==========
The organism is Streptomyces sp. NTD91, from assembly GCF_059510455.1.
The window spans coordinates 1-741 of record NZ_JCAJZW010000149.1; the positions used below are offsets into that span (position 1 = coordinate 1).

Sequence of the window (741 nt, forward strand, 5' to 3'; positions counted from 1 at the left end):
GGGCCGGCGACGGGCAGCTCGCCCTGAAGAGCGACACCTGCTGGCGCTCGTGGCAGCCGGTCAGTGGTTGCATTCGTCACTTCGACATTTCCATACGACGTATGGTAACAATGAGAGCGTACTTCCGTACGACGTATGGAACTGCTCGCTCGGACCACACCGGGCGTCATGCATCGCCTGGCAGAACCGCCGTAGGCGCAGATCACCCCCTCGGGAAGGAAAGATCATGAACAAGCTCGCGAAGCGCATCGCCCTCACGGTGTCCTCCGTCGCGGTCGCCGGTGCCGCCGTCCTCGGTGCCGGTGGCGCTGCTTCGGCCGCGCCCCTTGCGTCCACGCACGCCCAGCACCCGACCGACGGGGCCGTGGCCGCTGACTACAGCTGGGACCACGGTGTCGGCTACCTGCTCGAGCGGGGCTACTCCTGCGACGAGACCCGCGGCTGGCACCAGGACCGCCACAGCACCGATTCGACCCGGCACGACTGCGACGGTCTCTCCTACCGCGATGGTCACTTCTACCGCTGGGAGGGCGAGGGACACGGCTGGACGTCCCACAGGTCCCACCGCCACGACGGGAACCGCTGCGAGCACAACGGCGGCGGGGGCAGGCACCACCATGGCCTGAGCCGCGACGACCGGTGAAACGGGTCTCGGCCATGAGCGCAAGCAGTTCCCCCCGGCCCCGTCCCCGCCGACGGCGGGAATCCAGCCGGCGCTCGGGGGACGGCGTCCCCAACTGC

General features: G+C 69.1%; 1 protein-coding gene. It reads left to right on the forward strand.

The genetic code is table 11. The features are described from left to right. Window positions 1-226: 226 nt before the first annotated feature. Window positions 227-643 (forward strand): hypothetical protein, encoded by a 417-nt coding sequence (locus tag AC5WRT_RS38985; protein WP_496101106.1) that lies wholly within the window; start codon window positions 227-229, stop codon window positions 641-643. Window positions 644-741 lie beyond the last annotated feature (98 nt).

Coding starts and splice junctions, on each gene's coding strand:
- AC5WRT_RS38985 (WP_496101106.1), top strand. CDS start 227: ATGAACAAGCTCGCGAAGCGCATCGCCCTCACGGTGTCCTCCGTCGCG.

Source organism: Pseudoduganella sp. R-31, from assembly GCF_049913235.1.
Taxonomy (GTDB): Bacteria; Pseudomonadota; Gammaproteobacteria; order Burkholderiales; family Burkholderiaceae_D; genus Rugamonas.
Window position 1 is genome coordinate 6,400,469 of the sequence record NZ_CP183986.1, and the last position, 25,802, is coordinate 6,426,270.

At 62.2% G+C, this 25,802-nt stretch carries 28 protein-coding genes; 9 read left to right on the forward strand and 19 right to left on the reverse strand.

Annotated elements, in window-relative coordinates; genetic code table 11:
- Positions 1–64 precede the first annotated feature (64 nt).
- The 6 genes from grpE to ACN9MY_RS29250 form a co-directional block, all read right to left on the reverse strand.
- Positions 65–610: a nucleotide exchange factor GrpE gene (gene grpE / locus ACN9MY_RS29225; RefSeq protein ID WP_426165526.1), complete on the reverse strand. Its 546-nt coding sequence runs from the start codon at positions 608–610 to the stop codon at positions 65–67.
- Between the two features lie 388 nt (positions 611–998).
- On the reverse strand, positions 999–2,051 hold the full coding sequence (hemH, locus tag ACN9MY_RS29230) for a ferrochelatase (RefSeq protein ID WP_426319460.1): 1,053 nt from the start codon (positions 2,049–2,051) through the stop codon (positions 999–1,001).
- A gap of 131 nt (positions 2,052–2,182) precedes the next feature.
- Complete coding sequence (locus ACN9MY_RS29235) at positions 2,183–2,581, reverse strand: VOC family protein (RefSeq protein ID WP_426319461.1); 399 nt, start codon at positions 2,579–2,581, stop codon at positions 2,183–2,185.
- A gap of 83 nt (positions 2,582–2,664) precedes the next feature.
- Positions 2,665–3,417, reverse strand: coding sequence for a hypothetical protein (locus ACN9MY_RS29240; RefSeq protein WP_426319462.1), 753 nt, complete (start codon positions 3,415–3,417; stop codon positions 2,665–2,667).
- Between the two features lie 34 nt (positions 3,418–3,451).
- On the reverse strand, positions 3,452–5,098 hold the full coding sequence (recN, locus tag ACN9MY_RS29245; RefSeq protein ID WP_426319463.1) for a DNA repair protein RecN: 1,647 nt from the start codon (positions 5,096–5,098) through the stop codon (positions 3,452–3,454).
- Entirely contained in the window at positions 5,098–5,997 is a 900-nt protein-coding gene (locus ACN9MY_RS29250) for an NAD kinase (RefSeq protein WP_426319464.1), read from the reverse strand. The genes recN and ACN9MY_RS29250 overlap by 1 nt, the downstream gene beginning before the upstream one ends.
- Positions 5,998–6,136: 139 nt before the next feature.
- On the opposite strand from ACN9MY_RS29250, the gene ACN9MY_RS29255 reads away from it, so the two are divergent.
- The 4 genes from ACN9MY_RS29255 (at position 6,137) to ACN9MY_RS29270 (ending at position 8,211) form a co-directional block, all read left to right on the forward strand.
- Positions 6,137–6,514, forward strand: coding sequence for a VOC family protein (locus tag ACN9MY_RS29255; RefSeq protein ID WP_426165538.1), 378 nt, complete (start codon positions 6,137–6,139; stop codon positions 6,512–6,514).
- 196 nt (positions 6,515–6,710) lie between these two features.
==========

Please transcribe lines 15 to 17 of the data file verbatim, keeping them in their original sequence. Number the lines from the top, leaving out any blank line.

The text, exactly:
- The 6 genes from grpE to ACN9MY_RS29250 form a co-directional block, all read right to left on the reverse strand.
- Positions 65–610: a nucleotide exchange factor GrpE gene (gene grpE / locus ACN9MY_RS29225; RefSeq protein ID WP_426165526.1), complete on the reverse strand. Its 546-nt coding sequence runs from the start codon at positions 608–610 to the stop codon at positions 65–67.
- Between the two features lie 388 nt (positions 611–998).